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Automania/Repair & Maintenance


by Bob Hagin

Q. In August of last year, I was driving my 1991 Honda Accord through a remote part of the California on a Sunday when the car stopped running. There was no Honda dealership shop available so I had the car towed to a local service station that had a mechanic on duty. There it was determined that the distributor had failed and I had to wait until the next day to get it a new one. The mechanic replaced it at a cost of $650. The car had 118,435 miles on it at the time. Recently my father-in-law had the same problem with his own 1991 Accord and had it repaired at a Honda dealership. This car also has over 100,000 miles on it but the Honda dealership fixed it at no charge. I plan to buy another Honda since I'm please with my old one but I'd like to get reimbursed for the repair job that I had done on my '91. Where would I start to get the ball rolling?
J.H. Danville, CA

A. I'm pretty sure that the Honda factory paid to have your father-in-law's distributor replacement and that it didn't come out of the dealer's pocket. If an expensive job like that is done gratis on a car with high mileage, the company must have had many other failures just like it. Make sure that you have everything documented and then call the company's customer satisfaction department. The number is given in your owner's handbook. Also ask you local dealer for an appointment with his local factory representative. They make the rounds periodically. At the same time, send a detailed letter to the customer satisfaction department at company headquarters and include a copy of the invoice you got when the job was done. Honda is usually pretty good at keeping customers happy but nine months after the fact is a long time.

Q. I bought a 1988 Nissan 300ZX for my wife to drive. It has a V6 engine and an automatic transmission. It had very low mileage on it and the former owner had kept it up very well. The only problem I have is with slight overheating. When the weather get really hot, the temperature begins to rise and with the air conditioning on, the needle goes very close to the end of the gauge. The car doesn't use any water and there aren't any drips visible under the car. I'm afraid to have her drive it in a heat spell for fear it will break down.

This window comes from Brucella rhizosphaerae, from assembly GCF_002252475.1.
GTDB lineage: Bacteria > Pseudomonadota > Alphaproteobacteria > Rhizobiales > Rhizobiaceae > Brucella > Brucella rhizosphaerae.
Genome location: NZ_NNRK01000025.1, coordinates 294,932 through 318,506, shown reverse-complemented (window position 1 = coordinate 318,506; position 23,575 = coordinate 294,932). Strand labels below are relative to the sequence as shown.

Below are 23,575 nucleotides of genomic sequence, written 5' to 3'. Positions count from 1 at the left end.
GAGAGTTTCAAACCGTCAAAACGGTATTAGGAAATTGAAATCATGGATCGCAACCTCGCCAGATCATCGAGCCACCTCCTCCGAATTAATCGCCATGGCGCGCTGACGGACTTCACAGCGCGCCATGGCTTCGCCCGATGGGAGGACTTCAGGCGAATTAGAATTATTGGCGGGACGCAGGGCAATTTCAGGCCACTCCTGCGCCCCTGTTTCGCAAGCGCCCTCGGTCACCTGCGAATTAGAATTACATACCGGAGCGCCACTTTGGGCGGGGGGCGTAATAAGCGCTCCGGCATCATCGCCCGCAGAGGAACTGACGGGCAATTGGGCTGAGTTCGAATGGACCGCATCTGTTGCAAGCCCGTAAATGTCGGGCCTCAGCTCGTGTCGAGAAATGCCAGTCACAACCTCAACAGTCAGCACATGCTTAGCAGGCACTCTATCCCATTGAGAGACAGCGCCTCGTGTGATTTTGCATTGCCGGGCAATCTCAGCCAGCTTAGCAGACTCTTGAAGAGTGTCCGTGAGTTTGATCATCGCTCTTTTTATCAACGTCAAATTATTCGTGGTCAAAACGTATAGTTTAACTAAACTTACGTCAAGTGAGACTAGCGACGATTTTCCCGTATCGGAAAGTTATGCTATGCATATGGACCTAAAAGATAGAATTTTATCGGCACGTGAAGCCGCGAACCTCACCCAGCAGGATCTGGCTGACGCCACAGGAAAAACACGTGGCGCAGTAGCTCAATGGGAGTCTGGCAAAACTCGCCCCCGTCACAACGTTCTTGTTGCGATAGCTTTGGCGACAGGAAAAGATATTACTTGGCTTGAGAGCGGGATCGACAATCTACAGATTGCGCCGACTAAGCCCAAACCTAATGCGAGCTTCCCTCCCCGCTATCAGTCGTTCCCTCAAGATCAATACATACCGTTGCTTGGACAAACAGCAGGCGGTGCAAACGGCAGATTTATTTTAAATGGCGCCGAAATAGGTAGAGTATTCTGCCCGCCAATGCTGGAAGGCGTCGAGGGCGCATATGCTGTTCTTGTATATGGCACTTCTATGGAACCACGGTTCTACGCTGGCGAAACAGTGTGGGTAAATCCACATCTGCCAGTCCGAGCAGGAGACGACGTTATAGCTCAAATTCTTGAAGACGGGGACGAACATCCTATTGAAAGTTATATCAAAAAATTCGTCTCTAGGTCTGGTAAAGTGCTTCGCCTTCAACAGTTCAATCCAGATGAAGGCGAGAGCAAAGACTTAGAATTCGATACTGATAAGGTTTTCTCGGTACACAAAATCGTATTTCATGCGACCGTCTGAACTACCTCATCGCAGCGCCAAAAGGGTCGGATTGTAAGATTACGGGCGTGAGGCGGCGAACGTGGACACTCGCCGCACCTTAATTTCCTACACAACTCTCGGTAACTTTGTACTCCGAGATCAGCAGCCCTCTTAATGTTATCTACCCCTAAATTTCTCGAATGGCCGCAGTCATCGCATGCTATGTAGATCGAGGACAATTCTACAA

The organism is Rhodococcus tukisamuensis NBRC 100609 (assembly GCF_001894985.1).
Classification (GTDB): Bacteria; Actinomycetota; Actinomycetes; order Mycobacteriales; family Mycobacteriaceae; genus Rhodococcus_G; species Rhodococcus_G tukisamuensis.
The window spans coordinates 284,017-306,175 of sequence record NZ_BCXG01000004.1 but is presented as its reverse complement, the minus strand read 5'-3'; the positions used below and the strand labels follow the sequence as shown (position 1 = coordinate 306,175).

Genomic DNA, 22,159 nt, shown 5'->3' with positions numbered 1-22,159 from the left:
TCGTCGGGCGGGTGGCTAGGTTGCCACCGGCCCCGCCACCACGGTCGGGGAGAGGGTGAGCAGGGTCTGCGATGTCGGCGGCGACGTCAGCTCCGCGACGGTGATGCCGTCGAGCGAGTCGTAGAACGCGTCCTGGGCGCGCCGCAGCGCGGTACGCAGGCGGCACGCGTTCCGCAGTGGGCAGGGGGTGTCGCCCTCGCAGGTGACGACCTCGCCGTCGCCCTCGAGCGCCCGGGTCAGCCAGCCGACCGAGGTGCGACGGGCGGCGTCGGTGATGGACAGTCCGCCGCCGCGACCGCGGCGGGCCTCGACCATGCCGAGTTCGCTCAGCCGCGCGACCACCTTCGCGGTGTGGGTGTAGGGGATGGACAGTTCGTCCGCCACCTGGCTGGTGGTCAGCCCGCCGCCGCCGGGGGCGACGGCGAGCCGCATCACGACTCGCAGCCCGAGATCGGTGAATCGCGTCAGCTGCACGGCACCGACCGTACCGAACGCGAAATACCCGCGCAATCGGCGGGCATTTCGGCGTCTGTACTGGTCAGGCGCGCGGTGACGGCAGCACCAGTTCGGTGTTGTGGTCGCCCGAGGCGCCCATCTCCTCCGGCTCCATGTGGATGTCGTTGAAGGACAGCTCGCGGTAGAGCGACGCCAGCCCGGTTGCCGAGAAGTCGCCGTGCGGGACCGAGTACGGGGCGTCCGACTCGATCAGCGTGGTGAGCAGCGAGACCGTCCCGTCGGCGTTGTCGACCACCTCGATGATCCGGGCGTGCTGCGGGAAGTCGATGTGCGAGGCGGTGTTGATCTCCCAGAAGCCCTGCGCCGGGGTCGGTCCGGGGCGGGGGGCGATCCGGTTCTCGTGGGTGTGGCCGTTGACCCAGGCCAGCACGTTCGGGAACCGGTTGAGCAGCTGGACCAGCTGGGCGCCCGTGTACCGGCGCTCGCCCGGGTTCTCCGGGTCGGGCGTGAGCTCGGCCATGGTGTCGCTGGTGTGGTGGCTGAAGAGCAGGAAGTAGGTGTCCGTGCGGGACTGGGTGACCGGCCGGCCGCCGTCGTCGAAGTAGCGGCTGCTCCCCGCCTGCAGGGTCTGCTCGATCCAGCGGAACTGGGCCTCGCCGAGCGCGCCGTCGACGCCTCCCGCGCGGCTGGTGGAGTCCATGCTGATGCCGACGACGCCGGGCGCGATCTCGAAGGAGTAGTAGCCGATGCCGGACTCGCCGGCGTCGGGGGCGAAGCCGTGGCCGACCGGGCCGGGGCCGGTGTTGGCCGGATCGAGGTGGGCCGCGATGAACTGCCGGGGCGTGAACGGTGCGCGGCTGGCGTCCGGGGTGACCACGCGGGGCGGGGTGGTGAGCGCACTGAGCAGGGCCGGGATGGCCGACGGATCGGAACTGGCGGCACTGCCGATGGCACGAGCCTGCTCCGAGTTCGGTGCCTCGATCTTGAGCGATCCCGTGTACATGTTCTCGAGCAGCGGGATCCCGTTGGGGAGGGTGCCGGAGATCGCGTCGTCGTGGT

Z.A. Tucson, AZ

A. First have the radiator pressure tested to make sure that there isn't a slight combustion leak into the cooling system. Since your Nissan doesn't use up any coolant, I doubt that the problem is in the system itself. A more likely cause of your overheating is that the radiator fan isn't doing its job. It has a temperature-sensitive viscous clutch in its hub that causes it to begin to work only when the underhood temperature raises above a predetermined level. Fan operation is noisy and robs the engine of power so the auto makers designs them work only when they're needed. Unfortunately they're subject to failure and I'd bet that's what happened in your case. Any mechanic can check it for you and it's not a big-ticket repair. Removing and replacing the fan hub is not a big deal.

Q. Is there some sort of advanced driving school where I can enroll my son it to make him a better driver? He has just gotten his driver's license and thinks he is really good. He has his own car and I'm afraid that his overconfidence may get him into trouble.
P.G. Puyallup, WA

A. Almost every large road racing track has an in-residence driving school and while the main curriculum is devoted to make race drivers out of wanabees, they also have shorter courses devoted to street driving. The back pages of Car and Driver, Road & Track and AutoWeek all list these schools. They're not cheap but then quality education never is.

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